My hon. Friend the Member for Northampton, North (Mr. Marlow) asked four questions. Some of them were more perceptive than others. He asked a number of hypothetical questions about such matters as what would happen if all the hostages were killed. I should prefer those questions to remain hypothetical and I do not propose to answer them.
Let me tell my hon. Friend how the orders may be revoked. The order under discussion is made under the 1939 Act and it can be revoked by another order of the Secretary of State made under the 1939 Act. It would not be subject to parliamentary procedure and would be brought into force the day after it was made. The Iran (Trading Sanctions) Order would be ended by means of an Order in Council under section 2(3) of the 1980 Act. The order would automatically cease to have effect, since its enabling powers would have disappeared. Such an Order in Council would not be subject to parliamentary approval and would come into effect straight away. The Government have built into the orders the ability to revoke them with all speed once the emergency that they are designed to meet has ended.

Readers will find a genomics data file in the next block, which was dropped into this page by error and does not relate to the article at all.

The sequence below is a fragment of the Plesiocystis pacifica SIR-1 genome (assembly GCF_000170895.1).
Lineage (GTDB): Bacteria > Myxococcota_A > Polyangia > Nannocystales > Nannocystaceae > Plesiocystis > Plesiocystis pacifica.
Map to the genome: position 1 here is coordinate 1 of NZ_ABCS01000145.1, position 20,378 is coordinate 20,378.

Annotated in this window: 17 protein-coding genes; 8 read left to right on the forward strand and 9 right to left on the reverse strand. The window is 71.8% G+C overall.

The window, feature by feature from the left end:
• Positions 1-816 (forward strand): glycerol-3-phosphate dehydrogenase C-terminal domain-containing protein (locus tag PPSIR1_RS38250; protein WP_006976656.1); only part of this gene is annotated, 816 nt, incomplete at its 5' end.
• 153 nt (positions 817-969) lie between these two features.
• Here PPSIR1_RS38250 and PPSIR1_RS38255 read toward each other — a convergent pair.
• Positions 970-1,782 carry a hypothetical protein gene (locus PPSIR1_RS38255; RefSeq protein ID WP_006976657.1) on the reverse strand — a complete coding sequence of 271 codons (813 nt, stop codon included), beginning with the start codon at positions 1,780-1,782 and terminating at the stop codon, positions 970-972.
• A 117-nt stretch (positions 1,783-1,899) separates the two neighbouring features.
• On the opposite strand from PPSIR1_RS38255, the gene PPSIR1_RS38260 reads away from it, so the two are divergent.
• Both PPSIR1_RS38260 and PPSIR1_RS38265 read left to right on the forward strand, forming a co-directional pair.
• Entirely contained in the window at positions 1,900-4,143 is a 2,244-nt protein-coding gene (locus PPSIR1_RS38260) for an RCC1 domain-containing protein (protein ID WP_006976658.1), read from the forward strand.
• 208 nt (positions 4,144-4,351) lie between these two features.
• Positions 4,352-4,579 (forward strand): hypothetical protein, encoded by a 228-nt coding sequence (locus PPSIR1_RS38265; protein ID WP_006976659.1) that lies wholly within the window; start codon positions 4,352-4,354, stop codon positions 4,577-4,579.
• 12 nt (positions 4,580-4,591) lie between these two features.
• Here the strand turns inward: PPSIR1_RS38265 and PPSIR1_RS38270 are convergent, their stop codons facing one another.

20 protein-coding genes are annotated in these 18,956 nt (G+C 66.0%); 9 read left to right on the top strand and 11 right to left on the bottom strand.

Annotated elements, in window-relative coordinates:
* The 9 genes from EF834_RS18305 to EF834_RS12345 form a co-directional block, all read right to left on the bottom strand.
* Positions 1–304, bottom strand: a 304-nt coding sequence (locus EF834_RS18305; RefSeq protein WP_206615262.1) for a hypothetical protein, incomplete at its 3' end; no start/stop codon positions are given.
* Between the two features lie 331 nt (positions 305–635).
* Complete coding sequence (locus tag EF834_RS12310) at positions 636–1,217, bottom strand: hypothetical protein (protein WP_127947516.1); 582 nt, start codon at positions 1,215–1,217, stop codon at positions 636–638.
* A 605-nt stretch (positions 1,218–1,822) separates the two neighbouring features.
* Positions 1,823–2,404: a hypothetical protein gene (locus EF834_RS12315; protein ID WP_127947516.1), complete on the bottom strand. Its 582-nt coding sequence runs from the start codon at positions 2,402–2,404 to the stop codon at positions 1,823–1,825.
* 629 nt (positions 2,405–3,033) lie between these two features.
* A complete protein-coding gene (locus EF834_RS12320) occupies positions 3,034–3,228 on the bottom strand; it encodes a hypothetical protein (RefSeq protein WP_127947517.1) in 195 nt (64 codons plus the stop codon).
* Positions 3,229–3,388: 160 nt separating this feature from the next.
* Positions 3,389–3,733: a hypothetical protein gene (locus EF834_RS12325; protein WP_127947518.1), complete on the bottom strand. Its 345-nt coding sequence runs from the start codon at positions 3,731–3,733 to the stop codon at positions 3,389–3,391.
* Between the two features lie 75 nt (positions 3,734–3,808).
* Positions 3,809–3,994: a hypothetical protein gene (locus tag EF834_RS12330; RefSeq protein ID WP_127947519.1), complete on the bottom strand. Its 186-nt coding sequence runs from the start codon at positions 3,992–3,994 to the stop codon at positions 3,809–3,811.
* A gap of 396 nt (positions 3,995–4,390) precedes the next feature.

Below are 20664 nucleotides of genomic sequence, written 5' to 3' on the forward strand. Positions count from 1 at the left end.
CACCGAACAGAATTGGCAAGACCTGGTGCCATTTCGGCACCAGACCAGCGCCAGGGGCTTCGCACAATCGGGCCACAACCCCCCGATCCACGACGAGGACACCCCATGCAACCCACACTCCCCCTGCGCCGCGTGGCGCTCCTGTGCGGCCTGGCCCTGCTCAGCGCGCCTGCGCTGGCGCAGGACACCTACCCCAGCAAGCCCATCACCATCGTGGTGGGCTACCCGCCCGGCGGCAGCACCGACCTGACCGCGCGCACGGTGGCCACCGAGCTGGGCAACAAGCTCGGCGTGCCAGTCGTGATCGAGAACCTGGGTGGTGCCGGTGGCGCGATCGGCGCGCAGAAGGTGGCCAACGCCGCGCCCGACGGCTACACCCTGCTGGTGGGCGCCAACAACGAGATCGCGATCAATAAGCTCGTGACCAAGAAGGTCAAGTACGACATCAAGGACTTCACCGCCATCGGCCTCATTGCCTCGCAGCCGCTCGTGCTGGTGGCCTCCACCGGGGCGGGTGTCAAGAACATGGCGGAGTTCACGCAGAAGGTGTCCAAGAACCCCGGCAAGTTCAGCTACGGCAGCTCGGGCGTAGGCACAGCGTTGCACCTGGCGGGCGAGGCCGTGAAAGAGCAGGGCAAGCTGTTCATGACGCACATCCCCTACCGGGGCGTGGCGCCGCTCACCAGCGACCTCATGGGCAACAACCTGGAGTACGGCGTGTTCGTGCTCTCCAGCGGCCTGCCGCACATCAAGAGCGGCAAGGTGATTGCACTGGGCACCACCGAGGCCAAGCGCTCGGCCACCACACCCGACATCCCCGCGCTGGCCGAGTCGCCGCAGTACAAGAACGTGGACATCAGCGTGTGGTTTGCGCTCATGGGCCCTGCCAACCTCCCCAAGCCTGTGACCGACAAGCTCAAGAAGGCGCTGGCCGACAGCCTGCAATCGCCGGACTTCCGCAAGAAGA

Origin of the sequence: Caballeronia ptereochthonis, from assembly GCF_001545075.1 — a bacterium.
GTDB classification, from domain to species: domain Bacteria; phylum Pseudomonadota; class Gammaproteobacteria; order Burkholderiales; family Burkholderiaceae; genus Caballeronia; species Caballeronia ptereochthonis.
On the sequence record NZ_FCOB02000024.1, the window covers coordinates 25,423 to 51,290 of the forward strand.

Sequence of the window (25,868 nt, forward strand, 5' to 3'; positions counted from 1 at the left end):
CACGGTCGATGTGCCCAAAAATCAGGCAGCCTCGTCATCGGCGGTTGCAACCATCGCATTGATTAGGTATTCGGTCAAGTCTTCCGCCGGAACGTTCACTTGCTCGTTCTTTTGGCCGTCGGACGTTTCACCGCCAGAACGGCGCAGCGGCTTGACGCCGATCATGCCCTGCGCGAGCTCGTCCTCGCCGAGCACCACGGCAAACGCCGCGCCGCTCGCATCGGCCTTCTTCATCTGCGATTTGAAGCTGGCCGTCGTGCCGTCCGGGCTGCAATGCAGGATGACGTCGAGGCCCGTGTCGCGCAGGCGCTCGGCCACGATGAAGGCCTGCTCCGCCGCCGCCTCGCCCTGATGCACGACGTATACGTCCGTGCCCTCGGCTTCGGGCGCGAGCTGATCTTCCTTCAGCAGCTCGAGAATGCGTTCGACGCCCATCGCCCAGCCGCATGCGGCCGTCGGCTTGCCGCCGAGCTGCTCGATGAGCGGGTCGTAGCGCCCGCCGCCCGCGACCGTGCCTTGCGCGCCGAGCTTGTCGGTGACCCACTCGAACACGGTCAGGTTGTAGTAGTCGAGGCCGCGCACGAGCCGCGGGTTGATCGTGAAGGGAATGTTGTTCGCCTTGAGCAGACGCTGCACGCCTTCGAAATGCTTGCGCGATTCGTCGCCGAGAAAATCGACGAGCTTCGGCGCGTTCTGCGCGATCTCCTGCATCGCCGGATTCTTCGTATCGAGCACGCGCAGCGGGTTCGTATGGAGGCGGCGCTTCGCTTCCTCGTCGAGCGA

1631 My hon. Friend asked what estimates had been made of the likely loss of business. It is not possible to provide an exact figure, because we are dealing with a fluid position. My hon. Friend also asked whether I knew of any instance in which sanctions had worked. Since taking part in recent debates in the House, I have visited Zimbabwe and talked to people who were subject to sanctions. I can tell my hon. Friends that there is immense relief that sanctions have been lifted. There is no doubt that they were a problem for Zimbabwe. They cost the country a lot of foreign exchange and everybody I met was delighted that they had been lifted. That suggests that they were having an unpleasant effect. My hon. Friend asked me for one example. I hope that I have given it to him.